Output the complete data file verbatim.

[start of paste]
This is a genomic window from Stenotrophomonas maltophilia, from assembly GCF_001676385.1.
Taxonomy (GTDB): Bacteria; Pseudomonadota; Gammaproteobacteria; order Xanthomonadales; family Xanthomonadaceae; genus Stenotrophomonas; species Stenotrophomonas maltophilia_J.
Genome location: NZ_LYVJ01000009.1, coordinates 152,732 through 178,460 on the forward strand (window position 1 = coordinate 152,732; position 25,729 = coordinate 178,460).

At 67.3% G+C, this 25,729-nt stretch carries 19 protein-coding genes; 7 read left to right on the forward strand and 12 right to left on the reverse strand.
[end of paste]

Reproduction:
This is a genomic window from Stenotrophomonas maltophilia, from assembly GCF_001676385.1.
Taxonomy (GTDB): Bacteria; Pseudomonadota; Gammaproteobacteria; order Xanthomonadales; family Xanthomonadaceae; genus Stenotrophomonas; species Stenotrophomonas maltophilia_J.
Genome location: NZ_LYVJ01000009.1, coordinates 152,732 through 178,460 on the forward strand (window position 1 = coordinate 152,732; position 25,729 = coordinate 178,460).

At 67.3% G+C, this 25,729-nt stretch carries 19 protein-coding genes; 7 read left to right on the forward strand and 12 right to left on the reverse strand.